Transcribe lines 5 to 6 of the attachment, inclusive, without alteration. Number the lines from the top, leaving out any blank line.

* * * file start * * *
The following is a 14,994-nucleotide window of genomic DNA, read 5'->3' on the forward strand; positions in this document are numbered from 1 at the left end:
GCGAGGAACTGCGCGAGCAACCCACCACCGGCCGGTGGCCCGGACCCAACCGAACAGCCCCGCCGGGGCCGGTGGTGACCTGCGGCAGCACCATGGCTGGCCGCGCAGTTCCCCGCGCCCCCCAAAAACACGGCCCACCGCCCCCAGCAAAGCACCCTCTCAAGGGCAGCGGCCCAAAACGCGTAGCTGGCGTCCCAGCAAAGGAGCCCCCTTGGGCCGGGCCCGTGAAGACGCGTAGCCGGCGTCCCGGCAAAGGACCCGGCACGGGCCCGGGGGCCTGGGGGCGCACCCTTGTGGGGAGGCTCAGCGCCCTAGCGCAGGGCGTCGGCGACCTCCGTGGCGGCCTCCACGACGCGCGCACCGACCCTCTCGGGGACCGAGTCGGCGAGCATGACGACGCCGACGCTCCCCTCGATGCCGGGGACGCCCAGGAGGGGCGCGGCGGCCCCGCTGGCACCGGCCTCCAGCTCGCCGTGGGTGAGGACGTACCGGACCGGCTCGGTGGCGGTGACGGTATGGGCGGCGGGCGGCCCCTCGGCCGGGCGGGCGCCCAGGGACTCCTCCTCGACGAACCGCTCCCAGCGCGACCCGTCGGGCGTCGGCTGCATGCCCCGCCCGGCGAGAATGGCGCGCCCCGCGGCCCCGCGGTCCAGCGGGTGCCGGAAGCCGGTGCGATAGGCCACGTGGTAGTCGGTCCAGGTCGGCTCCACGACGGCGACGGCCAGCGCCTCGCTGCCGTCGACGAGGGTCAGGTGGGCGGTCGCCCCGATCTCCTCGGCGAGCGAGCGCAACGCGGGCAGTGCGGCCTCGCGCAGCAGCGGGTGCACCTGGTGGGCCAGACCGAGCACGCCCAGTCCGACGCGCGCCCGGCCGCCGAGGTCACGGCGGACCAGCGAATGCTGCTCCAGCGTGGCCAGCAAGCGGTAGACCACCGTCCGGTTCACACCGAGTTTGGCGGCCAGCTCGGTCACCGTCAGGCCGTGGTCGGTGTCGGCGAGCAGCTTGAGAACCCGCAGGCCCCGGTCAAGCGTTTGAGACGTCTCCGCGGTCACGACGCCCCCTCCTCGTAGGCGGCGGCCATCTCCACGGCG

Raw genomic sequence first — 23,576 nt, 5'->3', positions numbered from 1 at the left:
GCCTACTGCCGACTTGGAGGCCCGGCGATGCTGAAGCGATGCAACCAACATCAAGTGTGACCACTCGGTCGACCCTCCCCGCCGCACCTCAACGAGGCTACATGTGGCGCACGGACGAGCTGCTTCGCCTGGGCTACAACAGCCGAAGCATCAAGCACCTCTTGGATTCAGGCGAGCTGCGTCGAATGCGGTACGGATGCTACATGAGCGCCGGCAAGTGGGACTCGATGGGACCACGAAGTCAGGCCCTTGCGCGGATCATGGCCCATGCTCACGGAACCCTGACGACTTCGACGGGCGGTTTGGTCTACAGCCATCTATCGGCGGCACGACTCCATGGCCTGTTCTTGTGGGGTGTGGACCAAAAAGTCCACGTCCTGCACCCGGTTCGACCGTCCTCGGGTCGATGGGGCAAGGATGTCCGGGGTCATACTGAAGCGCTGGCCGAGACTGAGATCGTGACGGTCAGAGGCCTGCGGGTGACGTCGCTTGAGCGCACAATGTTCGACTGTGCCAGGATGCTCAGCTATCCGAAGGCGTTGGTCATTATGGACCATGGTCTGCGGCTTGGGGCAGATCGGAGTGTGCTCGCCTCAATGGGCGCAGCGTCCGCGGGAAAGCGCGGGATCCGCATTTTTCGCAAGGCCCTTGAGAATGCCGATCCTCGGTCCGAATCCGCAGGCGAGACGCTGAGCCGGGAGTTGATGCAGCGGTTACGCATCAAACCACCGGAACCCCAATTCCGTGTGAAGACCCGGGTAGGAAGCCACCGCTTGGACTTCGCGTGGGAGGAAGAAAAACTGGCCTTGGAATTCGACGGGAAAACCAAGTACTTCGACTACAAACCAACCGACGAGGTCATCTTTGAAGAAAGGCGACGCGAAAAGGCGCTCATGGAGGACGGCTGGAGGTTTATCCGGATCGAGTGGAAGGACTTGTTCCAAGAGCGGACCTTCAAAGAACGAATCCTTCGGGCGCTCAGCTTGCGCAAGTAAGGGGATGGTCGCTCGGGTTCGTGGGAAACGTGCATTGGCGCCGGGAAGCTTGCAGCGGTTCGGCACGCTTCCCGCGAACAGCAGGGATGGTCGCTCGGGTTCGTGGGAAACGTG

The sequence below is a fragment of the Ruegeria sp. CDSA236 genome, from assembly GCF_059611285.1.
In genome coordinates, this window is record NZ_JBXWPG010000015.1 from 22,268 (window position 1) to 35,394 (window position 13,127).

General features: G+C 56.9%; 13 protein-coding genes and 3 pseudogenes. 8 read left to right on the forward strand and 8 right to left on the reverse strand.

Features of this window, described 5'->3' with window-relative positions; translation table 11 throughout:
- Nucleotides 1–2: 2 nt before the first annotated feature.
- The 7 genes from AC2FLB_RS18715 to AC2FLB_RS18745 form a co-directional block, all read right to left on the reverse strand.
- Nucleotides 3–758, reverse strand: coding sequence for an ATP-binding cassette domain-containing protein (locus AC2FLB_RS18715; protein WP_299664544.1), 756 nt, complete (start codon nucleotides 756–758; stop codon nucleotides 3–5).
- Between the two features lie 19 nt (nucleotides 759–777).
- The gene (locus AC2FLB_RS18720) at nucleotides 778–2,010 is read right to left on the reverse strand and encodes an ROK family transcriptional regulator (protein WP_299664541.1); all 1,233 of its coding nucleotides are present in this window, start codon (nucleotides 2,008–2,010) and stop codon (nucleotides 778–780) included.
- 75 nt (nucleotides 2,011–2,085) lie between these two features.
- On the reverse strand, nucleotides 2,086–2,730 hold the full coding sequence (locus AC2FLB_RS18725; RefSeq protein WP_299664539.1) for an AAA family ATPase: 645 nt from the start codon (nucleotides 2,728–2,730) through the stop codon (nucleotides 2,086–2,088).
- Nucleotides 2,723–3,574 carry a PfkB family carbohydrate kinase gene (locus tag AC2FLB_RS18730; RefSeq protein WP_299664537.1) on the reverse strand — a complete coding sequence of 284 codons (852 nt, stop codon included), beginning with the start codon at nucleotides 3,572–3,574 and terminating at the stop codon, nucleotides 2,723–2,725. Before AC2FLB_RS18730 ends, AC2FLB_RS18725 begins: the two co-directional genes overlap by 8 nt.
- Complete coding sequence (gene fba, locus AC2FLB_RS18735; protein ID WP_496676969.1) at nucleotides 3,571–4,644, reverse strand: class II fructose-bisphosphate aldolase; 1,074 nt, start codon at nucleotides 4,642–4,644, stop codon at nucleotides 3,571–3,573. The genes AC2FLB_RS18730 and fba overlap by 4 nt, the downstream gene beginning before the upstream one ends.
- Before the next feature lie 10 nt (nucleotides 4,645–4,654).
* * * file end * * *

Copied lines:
The sequence below is a fragment of the Ruegeria sp. CDSA236 genome, from assembly GCF_059611285.1.
In genome coordinates, this window is record NZ_JBXWPG010000015.1 from 22,268 (window position 1) to 35,394 (window position 13,127).